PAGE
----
Maybe it was the pilot's that told me after the flight that the storm we flew through on the way into CLE was pretty killer. Maybe it was the flight aware that we pulled up where we clipped the red and flew through a lot of yellow. I wish I knew what I did with that pic. Maybe it was the lightning all around the airplane...or the turbulence that made my shoulders hurt in a 4 point harness.
Yea, I have to agree with mikecweb on this. Flightaware isn't the best for determining whether or not you flew through an actual T'storm. It ALWAYS looks worse on Flightaware! I've looked at some of my previous flights and thought to myself, "It wasn't near that bad". And, all "storms" as your pilot called them aren't necessarily T'storms. His use of the word "storm" is pretty general and subjective. If I say "storm" to a non, or low time pilot, they probably think "T'storm" right away.

Flying around a large area of T'storms can be quite turbulent. Don't know what time of day you were flying but at night while in the clouds it's hard to determine distance from the flashes of lightening. Flying in moderate rain can also create a static discharge combined with a bumpy ride and folks think their in the middle of a T'storm too.

I suspect your flight was deviating around some cells while in moderate rain. Combining the bumps, rain and distant flashes of light it probably seemed like you flew through a T'storm. Had you actually flew through a T'storm there's a good chance you wouldn't be here to talk about it.:eek:

As said before, flying downwind of a T'storm is going to be a bumpier ride for sure and the potential of running into hail is greater. Personally, I try to deviate to the upwind side.

How close do I get? Well silly, this is a public forum so of course I follow all prescribed and published FAA guidelines .;) :rolleyes:
 

BobDDuck

Island Bus Driver
I am not surprised jhugz has flown through cells at all -- I fly the DHC-8-200 and we often get rather close to buildups. Not much else you can do around here when you're limited to 250. Plus the radar kind of sucks.
A buildup does not a boomer make.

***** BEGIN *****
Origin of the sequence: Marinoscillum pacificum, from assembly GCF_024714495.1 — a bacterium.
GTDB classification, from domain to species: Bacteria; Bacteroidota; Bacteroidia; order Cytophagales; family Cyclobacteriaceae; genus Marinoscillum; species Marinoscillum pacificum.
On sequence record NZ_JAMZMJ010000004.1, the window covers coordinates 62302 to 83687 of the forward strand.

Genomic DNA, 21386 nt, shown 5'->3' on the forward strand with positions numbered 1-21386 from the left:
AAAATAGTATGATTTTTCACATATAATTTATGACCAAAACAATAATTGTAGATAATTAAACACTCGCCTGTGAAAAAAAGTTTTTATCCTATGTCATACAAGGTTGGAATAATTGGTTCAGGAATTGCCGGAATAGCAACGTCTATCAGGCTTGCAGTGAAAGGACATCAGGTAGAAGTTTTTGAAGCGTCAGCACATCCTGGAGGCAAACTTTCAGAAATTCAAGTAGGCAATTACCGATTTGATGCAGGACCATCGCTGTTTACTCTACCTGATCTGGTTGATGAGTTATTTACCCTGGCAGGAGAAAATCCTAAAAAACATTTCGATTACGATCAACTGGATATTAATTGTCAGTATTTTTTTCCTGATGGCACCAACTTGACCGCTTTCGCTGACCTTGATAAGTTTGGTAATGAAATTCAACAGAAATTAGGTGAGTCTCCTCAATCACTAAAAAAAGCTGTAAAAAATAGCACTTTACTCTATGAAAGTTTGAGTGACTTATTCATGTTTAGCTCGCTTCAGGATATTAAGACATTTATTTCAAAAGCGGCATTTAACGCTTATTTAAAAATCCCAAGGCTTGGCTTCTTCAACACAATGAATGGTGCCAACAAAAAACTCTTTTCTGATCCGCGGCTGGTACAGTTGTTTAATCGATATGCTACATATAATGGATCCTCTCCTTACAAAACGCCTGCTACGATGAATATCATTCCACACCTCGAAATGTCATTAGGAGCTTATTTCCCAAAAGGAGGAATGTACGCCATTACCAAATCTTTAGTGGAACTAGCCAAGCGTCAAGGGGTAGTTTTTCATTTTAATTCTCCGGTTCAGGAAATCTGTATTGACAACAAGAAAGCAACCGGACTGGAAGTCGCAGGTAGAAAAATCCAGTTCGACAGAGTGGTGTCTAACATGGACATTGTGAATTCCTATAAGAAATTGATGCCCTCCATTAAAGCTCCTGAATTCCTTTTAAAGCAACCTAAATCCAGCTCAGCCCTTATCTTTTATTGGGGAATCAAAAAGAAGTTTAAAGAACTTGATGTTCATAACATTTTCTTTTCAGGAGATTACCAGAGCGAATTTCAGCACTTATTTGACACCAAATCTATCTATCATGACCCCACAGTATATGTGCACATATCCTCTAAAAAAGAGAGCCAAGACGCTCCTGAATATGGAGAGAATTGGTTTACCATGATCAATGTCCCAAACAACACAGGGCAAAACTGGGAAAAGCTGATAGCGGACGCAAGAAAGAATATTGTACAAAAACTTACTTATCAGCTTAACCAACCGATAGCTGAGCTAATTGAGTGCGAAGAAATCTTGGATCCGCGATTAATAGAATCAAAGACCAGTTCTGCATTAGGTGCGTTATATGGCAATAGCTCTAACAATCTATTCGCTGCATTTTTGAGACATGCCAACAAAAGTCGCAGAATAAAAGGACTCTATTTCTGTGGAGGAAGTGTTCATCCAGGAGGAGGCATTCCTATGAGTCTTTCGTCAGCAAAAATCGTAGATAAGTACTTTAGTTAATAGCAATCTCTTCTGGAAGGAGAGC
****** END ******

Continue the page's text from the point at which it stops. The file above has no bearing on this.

I'm sure it happens, but I'd guess it's pretty rare that any 121 aircraft penetrates an actual honest to god full blown thunderstorm. Now, it IS pretty common to bump through something that wasn't really showing on the radar but causes a nasty ride. I'd call these build ups and I've punched through more than a few over the last three summers of south-east operations. But the big boys? Not a chance. I want to be 20+ miles upwind of any of those.

A related story...

I was flying a trip over this summer and we had a private pilot (who was instrument rated) get on board and ask the FA if you could come up front. We had some time so we chatted for a while and showed him some of the more interesting switches (the lamp test switch, the aural warning test switch and the stall test button are always favorites). Anyhow, he went back to his seat, we closed the door and headed off to where ever we were going. Enroute we deviated around a small line of weather and were in and out of the clouds. The radar didn't even paint anything and except for a 10 second period of MAYBE what I'd call moderate chop, we hardly hit any bumps. Anyhow, after we landed and were unloading, I was standing in the doorway saying goodbye to the passengers when this guy got off the plane. He was talking on his cell phone and the snip of the conversation I overheard was "oh my god. I thought we were going to die. It was severe turbulence. We must have gone right through that thunderstorm."